“Watch, therefore, for you do not know when the master of the house will come, in the evening, or at midnight, or at cockcrow, or in the morning. Watch, lest he come suddenly and find you asleep. And what I say to you I say to all: Watch.” ~ Mark 12:35-37
Happy New Year! Where did the year go? I have no idea. But no, it’s not January 1; it is still November. The Church begins its new year on the First Sunday of Advent which is this coming Sunday. The scripture lessons this year are more about the Second Coming of Jesus than they are about his birth. It’s much easier to write about birth stories, since I know something about that, than it is to write about the Second Coming of Jesus of which I have had little direct experience.
Birth stories are more about waiting and the second coming is more about watching. Waiting for birth is about preparation for new life. Birth pangs will tell us when it’s time. Watching has a different feel. As I sit here, I’m trying to get in touch with that difference. Watching is about paying attention to what is going on around us as well as inside of us. In giving birth, we know for what, even if not exactly for whom, we prepare. Paying attention – watching – is about noticing the signs of Jesus’ coming again. We’ve never done this before. For what do we watch? How do we prepare? How will we notice? How is it different? Maybe the work of Advent this year is reflecting on those questions. Today, I have been looking through some books of Advent meditations. I am trying to decide which I will use this season. I read this from Preparing for Jesus, by Walter Wangerin Jr.
“For nearly one thousand five hundred years Christians have spent the days of Advent not in passive inaction, but in activities strenuous and profitable; they have prepared themselves by scrubbing and cleaning their lives, by examining and repairing their souls—even as people generally prepare themselves body and home to receive a visitor of ineffable importance.
“Who is coming? Who awaits him? And when will he get here? And how shall the people prepare?”
“The Son of man, He is coming. Jesus. That One, Him.”
“And we are the people who await him. You and I. Since it was for us he died, we are the ones who wait in love. And since he ascended to heaven with promises to return, we wait in faith—for the next and final Advent, Jesus will take us as friends, as brothers and sisters into his house forevermore.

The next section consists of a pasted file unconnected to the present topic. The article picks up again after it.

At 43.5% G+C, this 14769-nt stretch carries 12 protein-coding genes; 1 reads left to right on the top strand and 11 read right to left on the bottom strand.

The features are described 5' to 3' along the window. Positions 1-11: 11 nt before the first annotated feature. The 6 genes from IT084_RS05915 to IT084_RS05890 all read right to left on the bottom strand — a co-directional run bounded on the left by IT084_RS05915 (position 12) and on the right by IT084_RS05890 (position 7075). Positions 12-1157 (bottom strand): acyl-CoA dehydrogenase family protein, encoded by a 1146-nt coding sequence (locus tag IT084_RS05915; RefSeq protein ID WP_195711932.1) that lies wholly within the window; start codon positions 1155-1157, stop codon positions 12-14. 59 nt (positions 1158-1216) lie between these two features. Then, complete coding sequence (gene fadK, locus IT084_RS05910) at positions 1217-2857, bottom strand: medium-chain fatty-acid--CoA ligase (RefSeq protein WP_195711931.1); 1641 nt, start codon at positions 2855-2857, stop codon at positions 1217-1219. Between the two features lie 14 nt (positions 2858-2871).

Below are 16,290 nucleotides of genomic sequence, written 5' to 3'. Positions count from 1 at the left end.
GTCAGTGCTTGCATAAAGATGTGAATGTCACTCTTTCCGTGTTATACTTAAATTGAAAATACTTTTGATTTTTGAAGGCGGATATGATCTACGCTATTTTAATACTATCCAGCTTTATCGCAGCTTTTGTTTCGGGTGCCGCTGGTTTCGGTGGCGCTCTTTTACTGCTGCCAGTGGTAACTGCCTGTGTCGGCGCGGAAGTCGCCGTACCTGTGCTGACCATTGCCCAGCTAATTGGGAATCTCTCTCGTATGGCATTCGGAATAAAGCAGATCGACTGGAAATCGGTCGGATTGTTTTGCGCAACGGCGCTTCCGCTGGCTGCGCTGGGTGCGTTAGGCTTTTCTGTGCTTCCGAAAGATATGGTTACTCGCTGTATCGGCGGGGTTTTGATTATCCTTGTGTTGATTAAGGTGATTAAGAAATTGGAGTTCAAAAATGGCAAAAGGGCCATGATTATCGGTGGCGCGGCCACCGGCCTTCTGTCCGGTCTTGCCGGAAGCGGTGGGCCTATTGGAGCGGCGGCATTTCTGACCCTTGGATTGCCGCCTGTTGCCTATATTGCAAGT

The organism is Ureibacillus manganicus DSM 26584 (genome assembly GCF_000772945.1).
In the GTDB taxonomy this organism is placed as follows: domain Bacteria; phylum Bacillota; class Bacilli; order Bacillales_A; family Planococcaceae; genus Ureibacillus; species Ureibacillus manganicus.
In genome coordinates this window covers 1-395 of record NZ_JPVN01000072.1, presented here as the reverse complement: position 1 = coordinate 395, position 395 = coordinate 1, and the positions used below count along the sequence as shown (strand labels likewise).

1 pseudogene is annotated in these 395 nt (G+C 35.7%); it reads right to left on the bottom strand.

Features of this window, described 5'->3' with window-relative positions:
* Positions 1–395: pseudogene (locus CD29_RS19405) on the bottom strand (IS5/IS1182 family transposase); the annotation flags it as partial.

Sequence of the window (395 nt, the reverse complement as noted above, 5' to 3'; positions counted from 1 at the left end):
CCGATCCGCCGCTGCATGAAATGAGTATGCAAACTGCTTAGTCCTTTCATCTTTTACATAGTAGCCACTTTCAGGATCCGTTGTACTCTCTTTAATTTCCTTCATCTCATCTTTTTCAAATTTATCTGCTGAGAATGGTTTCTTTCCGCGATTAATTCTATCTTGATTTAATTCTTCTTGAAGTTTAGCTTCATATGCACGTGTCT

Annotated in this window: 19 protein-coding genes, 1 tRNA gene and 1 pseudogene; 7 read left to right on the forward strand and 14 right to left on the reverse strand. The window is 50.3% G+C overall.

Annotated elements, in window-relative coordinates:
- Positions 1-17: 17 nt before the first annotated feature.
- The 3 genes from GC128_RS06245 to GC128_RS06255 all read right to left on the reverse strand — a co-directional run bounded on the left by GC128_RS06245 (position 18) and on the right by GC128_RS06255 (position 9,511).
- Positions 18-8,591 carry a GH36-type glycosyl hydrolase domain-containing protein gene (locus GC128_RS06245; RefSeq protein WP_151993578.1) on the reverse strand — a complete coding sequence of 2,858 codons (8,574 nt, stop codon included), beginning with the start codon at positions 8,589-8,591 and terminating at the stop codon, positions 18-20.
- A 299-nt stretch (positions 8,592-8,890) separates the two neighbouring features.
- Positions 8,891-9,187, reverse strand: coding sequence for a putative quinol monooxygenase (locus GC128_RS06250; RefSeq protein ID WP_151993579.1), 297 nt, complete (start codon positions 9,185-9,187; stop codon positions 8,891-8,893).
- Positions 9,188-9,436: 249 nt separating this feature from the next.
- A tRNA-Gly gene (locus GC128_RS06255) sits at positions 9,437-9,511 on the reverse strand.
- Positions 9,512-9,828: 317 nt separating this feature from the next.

“And when will he get here? Like any New Year’s Day: at the end and the beginning. But that Advent to come—the final arrival of Jesus in glory—will itself cause the end of this present age and the beginning of our eternal joy. When will that be? Ah, my friend, I do not know. No one knows its day or hour. Therefore, Jesus commands us to “Watch. Stay awake. Get ready. Prepare, prepare—and watch?”
“Finally then, how shall we prepare? In these days, while yet there are days and time, by what activity should we make ourselves ready? Why, by meditating on his first coming—for though the future may be hidden from us the past is not, and the one can teach us the other.
“The story of the birth of Jesus is open before us. We have a spiritual and holy account of the time when God himself directed preparations for that first coming of his Son into the world. What God ordains is always good. Therefore, those preparations may be the perfect pattern for our own this year again, this year too.
“Behold, I bring you good news of great joy….
“Oh Lord, Stir up, we beg you, your power—and come. Come even now into this season of our meditations, that by your protection we may be rescued from our sins, and saved by your mighty deliverance in order to look forward to your final arrival with the joy that cannot be uttered… Amen.”
Bless you in your waiting and in your watching.